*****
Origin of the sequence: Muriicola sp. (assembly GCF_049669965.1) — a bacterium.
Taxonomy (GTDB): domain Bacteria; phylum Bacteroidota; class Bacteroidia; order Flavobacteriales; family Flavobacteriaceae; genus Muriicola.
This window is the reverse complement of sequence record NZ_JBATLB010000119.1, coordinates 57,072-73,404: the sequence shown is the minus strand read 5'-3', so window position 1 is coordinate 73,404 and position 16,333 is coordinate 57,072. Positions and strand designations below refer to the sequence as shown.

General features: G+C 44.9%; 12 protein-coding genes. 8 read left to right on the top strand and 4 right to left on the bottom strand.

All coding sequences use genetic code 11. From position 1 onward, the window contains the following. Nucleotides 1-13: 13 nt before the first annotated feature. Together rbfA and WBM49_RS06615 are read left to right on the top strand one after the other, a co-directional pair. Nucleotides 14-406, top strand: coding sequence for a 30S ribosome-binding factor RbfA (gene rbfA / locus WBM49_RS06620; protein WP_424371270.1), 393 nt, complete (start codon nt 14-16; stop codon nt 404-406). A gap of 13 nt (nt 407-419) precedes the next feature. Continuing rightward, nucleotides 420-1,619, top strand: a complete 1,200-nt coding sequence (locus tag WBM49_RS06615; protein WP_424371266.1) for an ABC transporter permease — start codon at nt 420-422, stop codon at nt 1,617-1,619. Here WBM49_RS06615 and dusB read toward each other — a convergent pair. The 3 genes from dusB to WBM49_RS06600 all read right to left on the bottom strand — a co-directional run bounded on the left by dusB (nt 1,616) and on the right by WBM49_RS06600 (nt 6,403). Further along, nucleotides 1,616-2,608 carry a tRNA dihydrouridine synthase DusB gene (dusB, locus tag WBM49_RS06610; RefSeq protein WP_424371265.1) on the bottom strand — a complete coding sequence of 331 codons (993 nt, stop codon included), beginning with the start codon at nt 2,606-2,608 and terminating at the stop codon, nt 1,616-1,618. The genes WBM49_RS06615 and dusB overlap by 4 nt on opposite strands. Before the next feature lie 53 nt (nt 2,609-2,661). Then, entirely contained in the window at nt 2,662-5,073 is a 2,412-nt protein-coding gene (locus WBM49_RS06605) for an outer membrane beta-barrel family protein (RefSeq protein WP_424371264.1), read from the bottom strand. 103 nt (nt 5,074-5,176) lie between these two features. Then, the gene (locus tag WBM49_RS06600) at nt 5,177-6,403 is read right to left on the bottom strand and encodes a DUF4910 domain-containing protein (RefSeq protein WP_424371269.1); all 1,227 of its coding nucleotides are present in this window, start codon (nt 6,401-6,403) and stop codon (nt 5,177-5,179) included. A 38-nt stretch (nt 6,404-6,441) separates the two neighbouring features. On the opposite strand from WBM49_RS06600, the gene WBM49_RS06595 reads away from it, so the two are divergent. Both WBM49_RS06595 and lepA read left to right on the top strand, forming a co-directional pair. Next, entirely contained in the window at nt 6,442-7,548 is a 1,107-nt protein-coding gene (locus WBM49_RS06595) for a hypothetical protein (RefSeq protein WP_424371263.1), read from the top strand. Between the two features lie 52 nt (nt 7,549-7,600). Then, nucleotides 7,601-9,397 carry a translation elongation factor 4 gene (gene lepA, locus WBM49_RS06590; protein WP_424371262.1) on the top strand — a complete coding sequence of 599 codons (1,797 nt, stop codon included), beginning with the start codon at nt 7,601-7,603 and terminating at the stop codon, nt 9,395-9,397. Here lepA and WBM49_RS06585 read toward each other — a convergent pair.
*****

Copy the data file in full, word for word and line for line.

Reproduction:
Origin of the sequence: Muriicola sp. (assembly GCF_049669965.1) — a bacterium.
Taxonomy (GTDB): domain Bacteria; phylum Bacteroidota; class Bacteroidia; order Flavobacteriales; family Flavobacteriaceae; genus Muriicola.
This window is the reverse complement of sequence record NZ_JBATLB010000119.1, coordinates 57,072-73,404: the sequence shown is the minus strand read 5'-3', so window position 1 is coordinate 73,404 and position 16,333 is coordinate 57,072. Positions and strand designations below refer to the sequence as shown.

General features: G+C 44.9%; 12 protein-coding genes. 8 read left to right on the top strand and 4 right to left on the bottom strand.

All coding sequences use genetic code 11. From position 1 onward, the window contains the following. Nucleotides 1-13: 13 nt before the first annotated feature. Together rbfA and WBM49_RS06615 are read left to right on the top strand one after the other, a co-directional pair. Nucleotides 14-406, top strand: coding sequence for a 30S ribosome-binding factor RbfA (gene rbfA / locus WBM49_RS06620; protein WP_424371270.1), 393 nt, complete (start codon nt 14-16; stop codon nt 404-406). A gap of 13 nt (nt 407-419) precedes the next feature. Continuing rightward, nucleotides 420-1,619, top strand: a complete 1,200-nt coding sequence (locus tag WBM49_RS06615; protein WP_424371266.1) for an ABC transporter permease — start codon at nt 420-422, stop codon at nt 1,617-1,619. Here WBM49_RS06615 and dusB read toward each other — a convergent pair. The 3 genes from dusB to WBM49_RS06600 all read right to left on the bottom strand — a co-directional run bounded on the left by dusB (nt 1,616) and on the right by WBM49_RS06600 (nt 6,403). Further along, nucleotides 1,616-2,608 carry a tRNA dihydrouridine synthase DusB gene (dusB, locus tag WBM49_RS06610; RefSeq protein WP_424371265.1) on the bottom strand — a complete coding sequence of 331 codons (993 nt, stop codon included), beginning with the start codon at nt 2,606-2,608 and terminating at the stop codon, nt 1,616-1,618. The genes WBM49_RS06615 and dusB overlap by 4 nt on opposite strands. Before the next feature lie 53 nt (nt 2,609-2,661). Then, entirely contained in the window at nt 2,662-5,073 is a 2,412-nt protein-coding gene (locus WBM49_RS06605) for an outer membrane beta-barrel family protein (RefSeq protein WP_424371264.1), read from the bottom strand. 103 nt (nt 5,074-5,176) lie between these two features. Then, the gene (locus tag WBM49_RS06600) at nt 5,177-6,403 is read right to left on the bottom strand and encodes a DUF4910 domain-containing protein (RefSeq protein WP_424371269.1); all 1,227 of its coding nucleotides are present in this window, start codon (nt 6,401-6,403) and stop codon (nt 5,177-5,179) included. A 38-nt stretch (nt 6,404-6,441) separates the two neighbouring features. On the opposite strand from WBM49_RS06600, the gene WBM49_RS06595 reads away from it, so the two are divergent. Both WBM49_RS06595 and lepA read left to right on the top strand, forming a co-directional pair. Next, entirely contained in the window at nt 6,442-7,548 is a 1,107-nt protein-coding gene (locus WBM49_RS06595) for a hypothetical protein (RefSeq protein WP_424371263.1), read from the top strand. Between the two features lie 52 nt (nt 7,549-7,600). Then, nucleotides 7,601-9,397 carry a translation elongation factor 4 gene (gene lepA, locus WBM49_RS06590; protein WP_424371262.1) on the top strand — a complete coding sequence of 599 codons (1,797 nt, stop codon included), beginning with the start codon at nt 7,601-7,603 and terminating at the stop codon, nt 9,395-9,397. Here lepA and WBM49_RS06585 read toward each other — a convergent pair.